Brokering Knowledge, Brokering Power in the DRC
Suda Perera (SOAS)
Paper short abstract:
This paper reflects on the role of the fixer in producing research on Africa. Using the case of a fixer in the DR Congo, it reflects on how knowledge is 'bought,' used and consumed with relatively little power given to local producers over its final use.
Paper long abstract:
Many outside researchers working in conflict-affected states such as the DRC used local fixers to provide up-to-date security advice, access to difficult-to-reach populations, and gather information that they otherwise could not gain themselves. Despite these local fixers being highly skilled and highly trained researchers in their own right, their contribution to the production of knowledge is rarely recognised beyond financial renumeration for their time. As a result, once the in-field data has been collected, many fixers have relatively little knowledge of, and almost no power over, how their research is used and consumed. If this data is ignored or doctored by the new research "owner" to fit particular narratives, the fixer is often powerless to contest it. This paper reflects on this troubling power dynamic through the experiences of a Congolese fixer (Victor Anas) and his role in producing knowledge on and in the DRC. The paper argues that while international power dynamics make it easier for outside researchers to gain funding to research within Africa, and that their expertise is often considered of higher-value than local expertise, it is incumbent on these outside researchers to acknowledge the vital role that local fixers play as co-producers of knowledge and as a form of expert on whom their own expertise relies.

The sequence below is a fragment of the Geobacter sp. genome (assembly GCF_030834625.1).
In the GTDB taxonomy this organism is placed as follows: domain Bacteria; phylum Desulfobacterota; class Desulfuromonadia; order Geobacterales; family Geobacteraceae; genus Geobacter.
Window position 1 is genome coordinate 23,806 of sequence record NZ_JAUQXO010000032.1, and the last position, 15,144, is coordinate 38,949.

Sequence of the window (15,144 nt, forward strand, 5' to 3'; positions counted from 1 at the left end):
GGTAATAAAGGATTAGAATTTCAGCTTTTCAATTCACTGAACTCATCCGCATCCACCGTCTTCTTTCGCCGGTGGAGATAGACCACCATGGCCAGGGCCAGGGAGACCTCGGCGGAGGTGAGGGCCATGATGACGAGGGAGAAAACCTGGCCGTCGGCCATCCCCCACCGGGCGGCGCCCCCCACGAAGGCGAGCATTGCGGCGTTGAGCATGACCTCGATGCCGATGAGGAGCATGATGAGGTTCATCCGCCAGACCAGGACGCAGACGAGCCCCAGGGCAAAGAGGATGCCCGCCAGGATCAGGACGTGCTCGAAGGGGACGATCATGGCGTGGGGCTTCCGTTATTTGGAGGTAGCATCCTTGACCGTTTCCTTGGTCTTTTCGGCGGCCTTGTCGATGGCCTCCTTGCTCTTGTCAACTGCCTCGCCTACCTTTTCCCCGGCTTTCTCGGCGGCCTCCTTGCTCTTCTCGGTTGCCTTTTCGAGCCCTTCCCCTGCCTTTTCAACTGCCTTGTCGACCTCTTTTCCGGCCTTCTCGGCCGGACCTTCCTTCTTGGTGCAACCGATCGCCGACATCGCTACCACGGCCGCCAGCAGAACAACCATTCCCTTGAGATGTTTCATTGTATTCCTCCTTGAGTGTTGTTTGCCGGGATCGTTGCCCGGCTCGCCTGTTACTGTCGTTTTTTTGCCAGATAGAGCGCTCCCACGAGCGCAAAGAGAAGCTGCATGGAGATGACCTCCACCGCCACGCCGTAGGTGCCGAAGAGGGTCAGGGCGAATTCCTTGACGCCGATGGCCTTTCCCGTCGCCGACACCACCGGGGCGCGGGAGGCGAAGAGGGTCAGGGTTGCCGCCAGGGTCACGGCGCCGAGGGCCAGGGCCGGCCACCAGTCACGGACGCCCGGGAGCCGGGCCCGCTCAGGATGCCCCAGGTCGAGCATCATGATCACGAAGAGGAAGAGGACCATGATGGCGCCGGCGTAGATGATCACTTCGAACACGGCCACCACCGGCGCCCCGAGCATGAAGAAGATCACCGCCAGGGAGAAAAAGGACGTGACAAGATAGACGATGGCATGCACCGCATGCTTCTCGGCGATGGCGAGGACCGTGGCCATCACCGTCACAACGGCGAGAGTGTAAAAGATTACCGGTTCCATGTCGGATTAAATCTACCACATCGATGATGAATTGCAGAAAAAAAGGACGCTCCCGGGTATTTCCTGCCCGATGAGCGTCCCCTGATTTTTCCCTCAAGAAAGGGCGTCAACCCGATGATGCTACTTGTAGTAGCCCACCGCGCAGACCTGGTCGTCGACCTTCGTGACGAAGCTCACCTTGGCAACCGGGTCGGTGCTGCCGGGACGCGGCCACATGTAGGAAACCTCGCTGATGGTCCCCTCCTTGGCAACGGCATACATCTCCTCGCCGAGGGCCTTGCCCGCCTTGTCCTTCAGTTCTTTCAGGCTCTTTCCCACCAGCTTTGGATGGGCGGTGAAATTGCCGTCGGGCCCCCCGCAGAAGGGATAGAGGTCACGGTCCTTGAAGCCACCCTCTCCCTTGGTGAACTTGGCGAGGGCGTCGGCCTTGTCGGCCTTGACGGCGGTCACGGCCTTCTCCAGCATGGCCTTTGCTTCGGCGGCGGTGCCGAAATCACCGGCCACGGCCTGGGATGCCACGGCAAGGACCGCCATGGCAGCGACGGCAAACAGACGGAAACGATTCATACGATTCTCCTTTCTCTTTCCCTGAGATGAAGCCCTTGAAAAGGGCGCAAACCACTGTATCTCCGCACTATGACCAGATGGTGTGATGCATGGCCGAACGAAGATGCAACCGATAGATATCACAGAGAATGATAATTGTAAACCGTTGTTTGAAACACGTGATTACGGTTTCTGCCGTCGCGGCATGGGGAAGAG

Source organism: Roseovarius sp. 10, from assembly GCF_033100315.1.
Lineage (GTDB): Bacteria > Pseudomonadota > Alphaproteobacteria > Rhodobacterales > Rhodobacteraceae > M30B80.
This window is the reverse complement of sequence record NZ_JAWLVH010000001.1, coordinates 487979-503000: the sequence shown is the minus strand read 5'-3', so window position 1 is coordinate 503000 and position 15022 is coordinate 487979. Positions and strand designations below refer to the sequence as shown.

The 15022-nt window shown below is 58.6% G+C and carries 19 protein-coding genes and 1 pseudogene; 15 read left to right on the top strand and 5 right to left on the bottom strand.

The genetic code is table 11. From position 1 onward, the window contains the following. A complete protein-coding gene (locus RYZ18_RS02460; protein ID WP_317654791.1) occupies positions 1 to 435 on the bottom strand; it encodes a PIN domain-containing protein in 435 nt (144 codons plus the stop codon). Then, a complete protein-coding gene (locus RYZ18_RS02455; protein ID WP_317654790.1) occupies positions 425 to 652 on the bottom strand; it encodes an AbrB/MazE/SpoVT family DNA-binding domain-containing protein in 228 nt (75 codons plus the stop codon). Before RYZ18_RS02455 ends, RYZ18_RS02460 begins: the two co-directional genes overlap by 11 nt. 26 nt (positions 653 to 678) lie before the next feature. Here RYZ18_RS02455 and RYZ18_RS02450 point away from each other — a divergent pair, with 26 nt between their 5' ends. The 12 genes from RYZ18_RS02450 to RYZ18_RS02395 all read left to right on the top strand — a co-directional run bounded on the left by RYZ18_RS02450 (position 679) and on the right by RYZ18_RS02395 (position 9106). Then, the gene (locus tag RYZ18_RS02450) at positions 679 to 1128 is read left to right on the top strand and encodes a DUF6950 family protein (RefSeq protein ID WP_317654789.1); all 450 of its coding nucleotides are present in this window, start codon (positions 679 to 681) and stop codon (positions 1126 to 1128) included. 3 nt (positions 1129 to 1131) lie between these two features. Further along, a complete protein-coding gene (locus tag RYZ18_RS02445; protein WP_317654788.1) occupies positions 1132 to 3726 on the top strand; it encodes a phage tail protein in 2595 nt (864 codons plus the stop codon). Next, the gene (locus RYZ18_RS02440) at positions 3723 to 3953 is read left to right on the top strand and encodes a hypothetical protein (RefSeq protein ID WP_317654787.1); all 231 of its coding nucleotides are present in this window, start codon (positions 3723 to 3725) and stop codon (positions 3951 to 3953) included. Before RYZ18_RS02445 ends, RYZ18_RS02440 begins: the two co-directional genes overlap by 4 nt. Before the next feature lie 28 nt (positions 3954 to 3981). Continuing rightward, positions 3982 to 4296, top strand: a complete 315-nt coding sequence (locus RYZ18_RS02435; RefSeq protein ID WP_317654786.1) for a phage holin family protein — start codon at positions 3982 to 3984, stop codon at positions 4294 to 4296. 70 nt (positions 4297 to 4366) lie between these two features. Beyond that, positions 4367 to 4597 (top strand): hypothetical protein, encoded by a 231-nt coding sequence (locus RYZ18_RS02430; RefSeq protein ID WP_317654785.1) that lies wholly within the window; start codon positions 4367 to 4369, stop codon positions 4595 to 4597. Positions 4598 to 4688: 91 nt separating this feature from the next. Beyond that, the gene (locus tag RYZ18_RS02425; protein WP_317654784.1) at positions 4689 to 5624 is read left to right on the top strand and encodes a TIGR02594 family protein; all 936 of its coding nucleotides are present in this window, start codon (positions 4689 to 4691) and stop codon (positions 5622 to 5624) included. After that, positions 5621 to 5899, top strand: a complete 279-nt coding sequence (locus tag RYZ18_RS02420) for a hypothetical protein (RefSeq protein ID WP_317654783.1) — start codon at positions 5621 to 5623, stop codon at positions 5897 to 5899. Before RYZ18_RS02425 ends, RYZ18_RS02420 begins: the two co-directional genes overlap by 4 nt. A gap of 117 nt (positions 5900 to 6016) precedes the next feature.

The politics of funding knowledge production in Africa